Journal Article

Planet-mediated precision reconstruction of the evolution of the cataclysmic variable HU Aquarii

S. Portegies Zwart

in Monthly Notices of the Royal Astronomical Society: Letters

Published on behalf of The Royal Astronomical Society

Volume 429, issue 1, pages L45-L49
Published in print February 2013 |
Published online November 2012 | e-ISSN: 1745-3933 | DOI:

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Cataclysmic variables (CVs) are binaries in which a compact white dwarf accretes material from a low-mass companion star. The discovery of two planets in orbit around the CV HU Aquarii (HU Aqr) opens unusual opportunities for understanding the formation and evolution of this system. In particular, the orbital parameters of the planets constrain the past and enable us to reconstruct the evolution of the system through the common-envelope phase. During this dramatic event, the entire hydrogen envelope of the primary star is ejected, passing the two planets on the way. The observed eccentricities and orbital separations of the planets in HU Aqr enable us to limit the common-envelope parameter αλ = 0.45 ± 0.17 or γ = 1.77 ± 0.02 and measure the rate at which the common envelope is ejected, which turns out to be copious. The mass in the common envelope is ejected from the binary system at a rate of [math]. The reconstruction of the initial conditions for HU Aqr indicates that the primary star had a mass of MZAMS = 1.6 ± 0.2 M and a mZAMS = 0.47 ± 0.04 M companion in a a = 25–160 R (best value a = 97 R) binary. The two planets were born with an orbital separation of aa = 541 ± 44 R and ab = 750 ± 72 R, respectively. After the common envelope, the primary star turns into a 0.52 ± 0.01 M helium white dwarf, which subsequently accretes ∼0.30 M from its Roche lobe filling companion star, grinding it down to its current observed mass of 0.18 M⊙.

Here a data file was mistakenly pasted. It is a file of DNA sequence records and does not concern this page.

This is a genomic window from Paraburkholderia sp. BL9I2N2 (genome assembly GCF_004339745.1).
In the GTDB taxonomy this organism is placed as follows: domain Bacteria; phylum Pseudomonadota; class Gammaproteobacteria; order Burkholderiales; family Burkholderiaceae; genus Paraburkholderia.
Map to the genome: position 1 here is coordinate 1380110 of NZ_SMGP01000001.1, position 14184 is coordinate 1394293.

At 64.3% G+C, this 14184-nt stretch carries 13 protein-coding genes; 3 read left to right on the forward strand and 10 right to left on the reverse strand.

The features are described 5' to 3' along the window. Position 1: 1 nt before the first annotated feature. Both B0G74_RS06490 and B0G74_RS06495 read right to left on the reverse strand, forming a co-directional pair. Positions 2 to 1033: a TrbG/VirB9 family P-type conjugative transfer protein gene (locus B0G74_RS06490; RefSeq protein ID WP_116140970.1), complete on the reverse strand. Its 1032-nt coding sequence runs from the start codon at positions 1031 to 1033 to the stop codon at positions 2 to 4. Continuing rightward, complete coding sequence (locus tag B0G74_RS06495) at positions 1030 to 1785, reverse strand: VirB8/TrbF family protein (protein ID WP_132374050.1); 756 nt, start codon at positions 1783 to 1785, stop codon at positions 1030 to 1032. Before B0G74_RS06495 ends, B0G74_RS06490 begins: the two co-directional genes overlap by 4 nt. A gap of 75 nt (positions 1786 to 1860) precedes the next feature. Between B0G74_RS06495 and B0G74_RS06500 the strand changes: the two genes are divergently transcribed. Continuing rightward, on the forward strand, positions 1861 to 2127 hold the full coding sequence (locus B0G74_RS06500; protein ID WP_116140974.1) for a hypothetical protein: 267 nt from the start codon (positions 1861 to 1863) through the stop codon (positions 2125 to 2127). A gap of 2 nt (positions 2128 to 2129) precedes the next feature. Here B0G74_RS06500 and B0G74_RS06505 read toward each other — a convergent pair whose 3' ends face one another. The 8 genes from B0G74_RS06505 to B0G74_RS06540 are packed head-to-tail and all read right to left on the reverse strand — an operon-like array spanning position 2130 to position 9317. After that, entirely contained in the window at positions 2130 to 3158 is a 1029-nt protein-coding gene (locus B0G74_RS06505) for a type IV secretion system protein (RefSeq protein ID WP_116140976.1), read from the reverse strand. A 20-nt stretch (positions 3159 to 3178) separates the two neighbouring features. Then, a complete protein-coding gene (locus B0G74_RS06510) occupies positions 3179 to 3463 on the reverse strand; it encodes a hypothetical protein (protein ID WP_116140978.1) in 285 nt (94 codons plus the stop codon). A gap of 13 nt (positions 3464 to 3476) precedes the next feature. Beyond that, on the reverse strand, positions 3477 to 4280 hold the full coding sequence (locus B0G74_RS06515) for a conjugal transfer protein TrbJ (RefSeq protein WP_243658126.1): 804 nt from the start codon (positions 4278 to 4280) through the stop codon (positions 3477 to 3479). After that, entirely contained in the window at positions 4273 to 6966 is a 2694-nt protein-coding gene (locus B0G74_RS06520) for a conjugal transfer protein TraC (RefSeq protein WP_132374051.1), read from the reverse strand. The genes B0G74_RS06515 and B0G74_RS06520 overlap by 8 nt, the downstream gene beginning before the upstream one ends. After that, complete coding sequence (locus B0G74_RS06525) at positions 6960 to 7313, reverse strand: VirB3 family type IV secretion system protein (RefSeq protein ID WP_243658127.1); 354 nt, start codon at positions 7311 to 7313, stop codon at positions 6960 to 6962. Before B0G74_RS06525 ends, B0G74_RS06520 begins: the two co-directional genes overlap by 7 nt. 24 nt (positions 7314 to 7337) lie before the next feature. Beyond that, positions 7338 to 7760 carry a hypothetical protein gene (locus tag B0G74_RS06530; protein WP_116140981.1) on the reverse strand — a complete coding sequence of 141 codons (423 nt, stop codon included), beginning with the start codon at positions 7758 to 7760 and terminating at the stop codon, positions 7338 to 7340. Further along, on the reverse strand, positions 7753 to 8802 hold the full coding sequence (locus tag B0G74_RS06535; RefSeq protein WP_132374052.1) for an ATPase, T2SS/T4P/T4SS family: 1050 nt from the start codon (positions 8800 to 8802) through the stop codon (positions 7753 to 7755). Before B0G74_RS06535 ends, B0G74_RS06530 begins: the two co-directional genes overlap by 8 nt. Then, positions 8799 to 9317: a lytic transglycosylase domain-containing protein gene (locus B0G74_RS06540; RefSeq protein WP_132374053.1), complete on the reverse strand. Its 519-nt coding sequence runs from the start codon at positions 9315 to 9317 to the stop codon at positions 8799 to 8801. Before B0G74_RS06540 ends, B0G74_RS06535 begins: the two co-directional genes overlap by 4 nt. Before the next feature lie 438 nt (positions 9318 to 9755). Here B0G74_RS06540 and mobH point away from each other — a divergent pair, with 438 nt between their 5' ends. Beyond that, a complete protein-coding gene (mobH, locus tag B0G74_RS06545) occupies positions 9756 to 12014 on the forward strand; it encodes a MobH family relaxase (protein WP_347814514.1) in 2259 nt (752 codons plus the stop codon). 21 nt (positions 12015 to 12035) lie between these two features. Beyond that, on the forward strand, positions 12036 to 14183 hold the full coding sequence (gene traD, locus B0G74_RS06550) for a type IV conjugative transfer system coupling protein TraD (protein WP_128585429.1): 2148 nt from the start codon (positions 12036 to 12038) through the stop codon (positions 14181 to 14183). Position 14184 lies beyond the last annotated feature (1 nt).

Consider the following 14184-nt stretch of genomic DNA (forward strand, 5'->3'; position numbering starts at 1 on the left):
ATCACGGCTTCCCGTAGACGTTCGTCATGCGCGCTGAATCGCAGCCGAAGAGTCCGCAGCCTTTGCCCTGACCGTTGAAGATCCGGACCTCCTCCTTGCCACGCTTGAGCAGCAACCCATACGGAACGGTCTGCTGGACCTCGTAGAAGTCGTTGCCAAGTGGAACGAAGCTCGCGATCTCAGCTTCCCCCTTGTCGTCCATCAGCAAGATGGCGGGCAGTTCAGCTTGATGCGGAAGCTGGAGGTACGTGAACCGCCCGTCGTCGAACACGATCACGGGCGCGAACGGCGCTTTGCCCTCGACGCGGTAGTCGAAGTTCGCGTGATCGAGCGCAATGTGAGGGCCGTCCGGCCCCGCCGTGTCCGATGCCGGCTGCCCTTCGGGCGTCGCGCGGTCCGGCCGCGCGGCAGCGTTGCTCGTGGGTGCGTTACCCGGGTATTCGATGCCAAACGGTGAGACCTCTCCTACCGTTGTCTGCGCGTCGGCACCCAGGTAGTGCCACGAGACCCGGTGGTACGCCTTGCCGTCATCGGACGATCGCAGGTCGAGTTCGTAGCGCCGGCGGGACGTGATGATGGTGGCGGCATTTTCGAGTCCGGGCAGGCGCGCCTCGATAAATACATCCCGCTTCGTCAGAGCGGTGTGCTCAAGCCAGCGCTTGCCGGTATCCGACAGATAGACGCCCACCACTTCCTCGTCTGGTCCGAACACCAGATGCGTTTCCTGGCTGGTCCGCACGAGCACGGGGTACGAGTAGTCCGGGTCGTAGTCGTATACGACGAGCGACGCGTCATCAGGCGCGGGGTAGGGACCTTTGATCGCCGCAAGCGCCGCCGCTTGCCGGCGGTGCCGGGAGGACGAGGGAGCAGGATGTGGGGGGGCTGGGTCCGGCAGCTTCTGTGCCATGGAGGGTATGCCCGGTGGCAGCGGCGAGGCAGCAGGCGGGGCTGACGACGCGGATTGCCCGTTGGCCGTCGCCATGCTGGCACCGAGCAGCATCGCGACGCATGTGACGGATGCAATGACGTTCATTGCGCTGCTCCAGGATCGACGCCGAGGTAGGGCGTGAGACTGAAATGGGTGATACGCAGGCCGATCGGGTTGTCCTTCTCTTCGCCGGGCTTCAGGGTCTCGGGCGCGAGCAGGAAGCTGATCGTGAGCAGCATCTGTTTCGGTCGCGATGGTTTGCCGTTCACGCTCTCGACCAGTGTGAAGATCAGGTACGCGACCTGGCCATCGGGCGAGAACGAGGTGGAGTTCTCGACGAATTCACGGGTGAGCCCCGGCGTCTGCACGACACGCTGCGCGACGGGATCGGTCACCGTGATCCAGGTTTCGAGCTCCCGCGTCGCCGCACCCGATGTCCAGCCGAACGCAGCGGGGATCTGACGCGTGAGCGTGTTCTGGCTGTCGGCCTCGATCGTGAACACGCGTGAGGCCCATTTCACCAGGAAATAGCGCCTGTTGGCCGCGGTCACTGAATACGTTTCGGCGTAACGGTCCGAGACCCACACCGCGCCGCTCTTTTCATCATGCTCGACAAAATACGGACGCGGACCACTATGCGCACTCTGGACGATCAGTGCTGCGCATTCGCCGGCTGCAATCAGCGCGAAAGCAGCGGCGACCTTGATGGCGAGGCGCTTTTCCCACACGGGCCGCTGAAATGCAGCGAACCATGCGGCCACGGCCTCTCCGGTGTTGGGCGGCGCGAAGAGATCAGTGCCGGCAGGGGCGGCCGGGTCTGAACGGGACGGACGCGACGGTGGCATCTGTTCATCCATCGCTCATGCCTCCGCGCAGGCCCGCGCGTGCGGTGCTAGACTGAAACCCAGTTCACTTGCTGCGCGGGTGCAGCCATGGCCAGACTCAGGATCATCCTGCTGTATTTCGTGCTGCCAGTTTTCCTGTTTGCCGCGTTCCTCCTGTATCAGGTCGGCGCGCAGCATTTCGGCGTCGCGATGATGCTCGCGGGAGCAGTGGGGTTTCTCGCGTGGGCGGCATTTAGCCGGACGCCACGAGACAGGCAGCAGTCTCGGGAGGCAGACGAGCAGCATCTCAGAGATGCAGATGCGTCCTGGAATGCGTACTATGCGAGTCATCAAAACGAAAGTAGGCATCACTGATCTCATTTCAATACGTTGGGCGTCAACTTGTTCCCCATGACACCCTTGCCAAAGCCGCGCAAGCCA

Keywords: methods: numerical; planets and satellites: dynamical evolution and stability; planets and satellites: formation; planet–star interactions; stars: evolution; stars: individual: HU Aquarii

Journal Article.  3772 words.  Illustrated.

Subjects: Astronomy and Astrophysics

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